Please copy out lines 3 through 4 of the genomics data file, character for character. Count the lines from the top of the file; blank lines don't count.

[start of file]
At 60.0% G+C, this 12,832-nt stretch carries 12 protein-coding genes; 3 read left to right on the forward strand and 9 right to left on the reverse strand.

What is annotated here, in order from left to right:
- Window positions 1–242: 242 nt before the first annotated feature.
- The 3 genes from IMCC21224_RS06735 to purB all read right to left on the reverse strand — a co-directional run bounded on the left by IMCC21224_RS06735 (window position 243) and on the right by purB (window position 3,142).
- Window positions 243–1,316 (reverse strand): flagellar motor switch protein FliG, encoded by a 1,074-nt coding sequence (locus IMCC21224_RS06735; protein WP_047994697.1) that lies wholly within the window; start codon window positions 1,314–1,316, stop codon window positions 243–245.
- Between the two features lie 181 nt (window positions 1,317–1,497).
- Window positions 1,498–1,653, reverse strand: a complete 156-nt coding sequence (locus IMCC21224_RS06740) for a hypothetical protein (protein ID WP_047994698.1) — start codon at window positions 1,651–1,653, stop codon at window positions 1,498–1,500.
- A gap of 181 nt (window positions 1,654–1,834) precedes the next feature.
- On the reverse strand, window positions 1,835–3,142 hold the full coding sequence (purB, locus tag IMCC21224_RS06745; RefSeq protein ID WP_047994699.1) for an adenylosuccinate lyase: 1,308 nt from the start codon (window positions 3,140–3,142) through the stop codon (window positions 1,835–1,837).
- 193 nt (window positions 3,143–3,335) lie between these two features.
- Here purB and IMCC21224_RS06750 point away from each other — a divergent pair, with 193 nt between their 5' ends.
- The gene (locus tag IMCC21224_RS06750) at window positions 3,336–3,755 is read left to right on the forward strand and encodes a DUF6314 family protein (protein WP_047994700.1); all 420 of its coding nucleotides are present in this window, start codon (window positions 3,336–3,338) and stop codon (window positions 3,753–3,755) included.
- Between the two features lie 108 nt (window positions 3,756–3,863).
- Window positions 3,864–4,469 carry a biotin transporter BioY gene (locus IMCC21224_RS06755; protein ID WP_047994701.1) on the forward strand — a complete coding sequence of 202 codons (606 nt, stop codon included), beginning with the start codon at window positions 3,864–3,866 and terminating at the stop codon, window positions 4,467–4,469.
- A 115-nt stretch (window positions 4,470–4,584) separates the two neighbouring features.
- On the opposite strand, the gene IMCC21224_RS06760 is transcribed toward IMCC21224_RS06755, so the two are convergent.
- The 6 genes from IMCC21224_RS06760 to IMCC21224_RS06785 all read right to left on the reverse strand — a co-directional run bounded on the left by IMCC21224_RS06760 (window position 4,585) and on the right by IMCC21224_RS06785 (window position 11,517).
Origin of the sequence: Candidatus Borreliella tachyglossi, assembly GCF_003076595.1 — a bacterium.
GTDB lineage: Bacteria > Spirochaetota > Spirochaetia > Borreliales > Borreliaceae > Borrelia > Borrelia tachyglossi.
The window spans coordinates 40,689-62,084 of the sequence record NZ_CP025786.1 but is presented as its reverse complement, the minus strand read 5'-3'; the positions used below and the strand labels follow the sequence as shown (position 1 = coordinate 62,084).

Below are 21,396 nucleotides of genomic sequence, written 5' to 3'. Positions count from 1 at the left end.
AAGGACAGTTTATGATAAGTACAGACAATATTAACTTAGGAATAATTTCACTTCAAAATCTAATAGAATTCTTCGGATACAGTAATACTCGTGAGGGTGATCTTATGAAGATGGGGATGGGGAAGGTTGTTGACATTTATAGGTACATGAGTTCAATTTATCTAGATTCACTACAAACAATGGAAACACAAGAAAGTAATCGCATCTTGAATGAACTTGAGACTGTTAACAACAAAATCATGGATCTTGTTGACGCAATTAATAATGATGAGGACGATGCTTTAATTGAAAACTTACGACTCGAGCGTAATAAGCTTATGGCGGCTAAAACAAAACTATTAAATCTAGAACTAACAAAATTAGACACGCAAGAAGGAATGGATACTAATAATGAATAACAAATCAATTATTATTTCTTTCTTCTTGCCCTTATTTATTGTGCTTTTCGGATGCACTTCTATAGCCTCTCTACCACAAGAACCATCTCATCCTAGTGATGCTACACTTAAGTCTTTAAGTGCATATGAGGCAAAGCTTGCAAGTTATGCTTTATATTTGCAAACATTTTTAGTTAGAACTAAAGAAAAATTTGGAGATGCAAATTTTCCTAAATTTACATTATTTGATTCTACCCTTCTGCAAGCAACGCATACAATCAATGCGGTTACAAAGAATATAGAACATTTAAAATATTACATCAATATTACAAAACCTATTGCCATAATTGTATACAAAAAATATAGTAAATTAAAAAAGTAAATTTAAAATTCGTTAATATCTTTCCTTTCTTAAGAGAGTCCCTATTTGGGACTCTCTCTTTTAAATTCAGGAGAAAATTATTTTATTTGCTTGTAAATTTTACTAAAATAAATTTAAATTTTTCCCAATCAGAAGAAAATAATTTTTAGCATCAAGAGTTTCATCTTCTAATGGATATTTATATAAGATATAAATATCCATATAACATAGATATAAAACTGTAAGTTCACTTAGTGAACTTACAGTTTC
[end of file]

- Window positions 1–242: 242 nt before the first annotated feature.
- The 3 genes from IMCC21224_RS06735 to purB all read right to left on the reverse strand — a co-directional run bounded on the left by IMCC21224_RS06735 (window position 243) and on the right by purB (window position 3,142).